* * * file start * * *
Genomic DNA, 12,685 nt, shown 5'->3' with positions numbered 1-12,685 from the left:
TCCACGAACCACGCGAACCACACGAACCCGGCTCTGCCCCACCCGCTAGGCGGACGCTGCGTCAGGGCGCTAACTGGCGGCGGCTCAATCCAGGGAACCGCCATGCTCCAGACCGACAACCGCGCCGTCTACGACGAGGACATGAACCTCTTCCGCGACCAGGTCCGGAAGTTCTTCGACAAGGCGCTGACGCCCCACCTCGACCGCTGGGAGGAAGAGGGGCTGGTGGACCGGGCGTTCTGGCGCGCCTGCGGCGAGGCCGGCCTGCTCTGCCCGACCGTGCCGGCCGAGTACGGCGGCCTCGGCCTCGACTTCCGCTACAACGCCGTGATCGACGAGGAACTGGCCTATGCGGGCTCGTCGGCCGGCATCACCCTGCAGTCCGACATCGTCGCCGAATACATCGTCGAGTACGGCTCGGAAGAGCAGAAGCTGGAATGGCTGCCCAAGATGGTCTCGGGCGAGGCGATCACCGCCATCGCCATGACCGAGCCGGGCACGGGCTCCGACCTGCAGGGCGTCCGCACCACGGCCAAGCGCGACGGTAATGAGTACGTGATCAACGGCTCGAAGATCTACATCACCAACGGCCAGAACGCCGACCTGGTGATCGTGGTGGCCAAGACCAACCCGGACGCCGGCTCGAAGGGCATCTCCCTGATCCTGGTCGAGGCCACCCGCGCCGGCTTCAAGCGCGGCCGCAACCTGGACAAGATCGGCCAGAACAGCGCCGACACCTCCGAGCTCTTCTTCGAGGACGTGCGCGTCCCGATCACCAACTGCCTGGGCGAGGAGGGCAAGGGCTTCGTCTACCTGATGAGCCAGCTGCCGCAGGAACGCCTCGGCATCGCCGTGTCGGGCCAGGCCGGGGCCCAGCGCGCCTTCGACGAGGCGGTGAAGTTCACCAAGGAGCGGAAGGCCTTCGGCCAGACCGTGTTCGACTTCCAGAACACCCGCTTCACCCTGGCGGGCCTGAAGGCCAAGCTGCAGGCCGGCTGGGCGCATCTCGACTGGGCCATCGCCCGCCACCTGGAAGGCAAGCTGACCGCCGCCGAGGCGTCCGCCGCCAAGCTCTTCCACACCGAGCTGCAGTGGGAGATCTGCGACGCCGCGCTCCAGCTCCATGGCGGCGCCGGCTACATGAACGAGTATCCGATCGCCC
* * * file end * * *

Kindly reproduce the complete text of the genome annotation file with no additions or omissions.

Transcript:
Genomic DNA, 12,685 nt, shown 5'->3' with positions numbered 1-12,685 from the left:
TCCACGAACCACGCGAACCACACGAACCCGGCTCTGCCCCACCCGCTAGGCGGACGCTGCGTCAGGGCGCTAACTGGCGGCGGCTCAATCCAGGGAACCGCCATGCTCCAGACCGACAACCGCGCCGTCTACGACGAGGACATGAACCTCTTCCGCGACCAGGTCCGGAAGTTCTTCGACAAGGCGCTGACGCCCCACCTCGACCGCTGGGAGGAAGAGGGGCTGGTGGACCGGGCGTTCTGGCGCGCCTGCGGCGAGGCCGGCCTGCTCTGCCCGACCGTGCCGGCCGAGTACGGCGGCCTCGGCCTCGACTTCCGCTACAACGCCGTGATCGACGAGGAACTGGCCTATGCGGGCTCGTCGGCCGGCATCACCCTGCAGTCCGACATCGTCGCCGAATACATCGTCGAGTACGGCTCGGAAGAGCAGAAGCTGGAATGGCTGCCCAAGATGGTCTCGGGCGAGGCGATCACCGCCATCGCCATGACCGAGCCGGGCACGGGCTCCGACCTGCAGGGCGTCCGCACCACGGCCAAGCGCGACGGTAATGAGTACGTGATCAACGGCTCGAAGATCTACATCACCAACGGCCAGAACGCCGACCTGGTGATCGTGGTGGCCAAGACCAACCCGGACGCCGGCTCGAAGGGCATCTCCCTGATCCTGGTCGAGGCCACCCGCGCCGGCTTCAAGCGCGGCCGCAACCTGGACAAGATCGGCCAGAACAGCGCCGACACCTCCGAGCTCTTCTTCGAGGACGTGCGCGTCCCGATCACCAACTGCCTGGGCGAGGAGGGCAAGGGCTTCGTCTACCTGATGAGCCAGCTGCCGCAGGAACGCCTCGGCATCGCCGTGTCGGGCCAGGCCGGGGCCCAGCGCGCCTTCGACGAGGCGGTGAAGTTCACCAAGGAGCGGAAGGCCTTCGGCCAGACCGTGTTCGACTTCCAGAACACCCGCTTCACCCTGGCGGGCCTGAAGGCCAAGCTGCAGGCCGGCTGGGCGCATCTCGACTGGGCCATCGCCCGCCACCTGGAAGGCAAGCTGACCGCCGCCGAGGCGTCCGCCGCCAAGCTCTTCCACACCGAGCTGCAGTGGGAGATCTGCGACGCCGCGCTCCAGCTCCATGGCGGCGCCGGCTACATGAACGAGTATCCGATCGCCC